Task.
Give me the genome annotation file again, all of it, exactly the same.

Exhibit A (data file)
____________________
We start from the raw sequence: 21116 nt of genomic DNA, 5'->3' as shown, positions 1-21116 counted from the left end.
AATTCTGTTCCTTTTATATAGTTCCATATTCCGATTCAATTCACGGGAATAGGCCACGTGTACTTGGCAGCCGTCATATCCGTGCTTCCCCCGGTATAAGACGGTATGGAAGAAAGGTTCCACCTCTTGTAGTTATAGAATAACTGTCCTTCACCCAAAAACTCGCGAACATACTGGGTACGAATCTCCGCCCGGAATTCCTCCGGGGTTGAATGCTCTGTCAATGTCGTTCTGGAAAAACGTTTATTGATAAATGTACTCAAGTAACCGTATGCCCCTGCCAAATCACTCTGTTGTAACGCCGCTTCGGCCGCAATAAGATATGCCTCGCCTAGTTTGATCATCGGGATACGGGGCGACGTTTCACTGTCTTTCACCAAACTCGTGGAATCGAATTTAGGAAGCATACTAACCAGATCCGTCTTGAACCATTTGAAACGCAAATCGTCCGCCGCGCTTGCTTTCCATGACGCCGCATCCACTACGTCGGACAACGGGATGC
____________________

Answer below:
We start from the raw sequence: 21116 nt of genomic DNA, 5'->3' as shown, positions 1-21116 counted from the left end.
AATTCTGTTCCTTTTATATAGTTCCATATTCCGATTCAATTCACGGGAATAGGCCACGTGTACTTGGCAGCCGTCATATCCGTGCTTCCCCCGGTATAAGACGGTATGGAAGAAAGGTTCCACCTCTTGTAGTTATAGAATAACTGTCCTTCACCCAAAAACTCGCGAACATACTGGGTACGAATCTCCGCCCGGAATTCCTCCGGGGTTGAATGCTCTGTCAATGTCGTTCTGGAAAAACGTTTATTGATAAATGTACTCAAGTAACCGTATGCCCCTGCCAAATCACTCTGTTGTAACGCCGCTTCGGCCGCAATAAGATATGCCTCGCCTAGTTTGATCATCGGGATACGGGGCGACGTTTCACTGTCTTTCACCAAACTCGTGGAATCGAATTTAGGAAGCATACTAACCAGATCCGTCTTGAACCATTTGAAACGCAAATCGTCCGCCGCGCTTGCTTTCCATGACGCCGCATCCACTACGTCGGACAACGGGATGC